UMMS Affiliation

Shim Lab, Division of Rheumatology, Department of Medicine; Horae Gene Therapy Center; Li Weibo Institute for Rare Diseases Research

Publication Date


Document Type



Cell Biology | Developmental Biology


Disturbance in a differentiation program of skeletal stem cells leads to indecorous skeletogenesis. Growing evidence suggests that a fine-tuning of ubiquitin-mediated protein degradation is crucial for skeletal stem cells to maintain their stemness and osteogenic potential. Here, we demonstrate that the deubiquitinating enzyme (DUB) ubiquitin-specific protease 8 (USP8) stabilizes the Wnt receptor frizzled 5 (FZD5) by preventing its lysosomal degradation. This pathway is essential for Wnt/beta-catenin signaling and the differentiation of osteoprogenitors to mature osteoblasts. Accordingly, deletion of USP8 in osteoprogenitors (Usp8(Osx)) resulted in a near-complete blockade in skeletal mineralization, similar to that seen in mice with defective Wnt/beta-catenin signaling. Likewise, transplanting USP8-deficient osteoprogenitors under the renal capsule in wild-type secondary hosts did not to induce bone formation. Collectively, this study unveils an essential role for the DUB USP8 in Wnt/beta-catenin signaling in osteoprogenitors and osteogenesis during skeletal development.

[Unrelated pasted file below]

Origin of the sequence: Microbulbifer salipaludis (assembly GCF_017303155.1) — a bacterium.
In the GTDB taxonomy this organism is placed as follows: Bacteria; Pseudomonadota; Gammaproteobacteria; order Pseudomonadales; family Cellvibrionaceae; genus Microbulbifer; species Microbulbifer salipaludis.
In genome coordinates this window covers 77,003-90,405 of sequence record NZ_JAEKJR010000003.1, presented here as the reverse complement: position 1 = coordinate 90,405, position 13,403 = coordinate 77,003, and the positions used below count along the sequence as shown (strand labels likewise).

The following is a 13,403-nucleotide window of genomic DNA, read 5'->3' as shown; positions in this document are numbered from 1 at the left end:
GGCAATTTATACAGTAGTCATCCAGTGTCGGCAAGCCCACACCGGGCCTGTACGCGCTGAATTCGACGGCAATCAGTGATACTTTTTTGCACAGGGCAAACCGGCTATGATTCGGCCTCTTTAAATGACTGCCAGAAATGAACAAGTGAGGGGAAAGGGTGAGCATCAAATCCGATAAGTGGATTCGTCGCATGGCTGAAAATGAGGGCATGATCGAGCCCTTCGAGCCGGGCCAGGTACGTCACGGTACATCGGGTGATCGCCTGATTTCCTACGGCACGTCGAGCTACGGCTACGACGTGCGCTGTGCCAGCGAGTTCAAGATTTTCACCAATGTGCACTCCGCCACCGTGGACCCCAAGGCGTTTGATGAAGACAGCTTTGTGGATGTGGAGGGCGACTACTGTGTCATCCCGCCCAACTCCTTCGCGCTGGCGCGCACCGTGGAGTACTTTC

FZD5, USP8, Wnt signaling, deubiquitinating enzyme, osteoblast, skeletogenesis

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Copyright © 2021 by the authors. Licensee MDPI, Basel, Switzerland. This article is an open access article distributed under the terms and conditions of the Creative Commons Attribution (CC BY) license (

DOI of Published Version



Chaugule S, Kim JM, Yang YS, Knobeloch KP, He X, Shim JH. Deubiquitinating Enzyme USP8 Is Essential for Skeletogenesis by Regulating Wnt Signaling. Int J Mol Sci. 2021 Sep 24;22(19):10289. doi: 10.3390/ijms221910289. PMID: 34638628; PMCID: PMC8508692. Link to article on publisher's site

Journal/Book/Conference Title

International journal of molecular sciences

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Creative Commons License

Creative Commons Attribution 4.0 License
This work is licensed under a Creative Commons Attribution 4.0 License.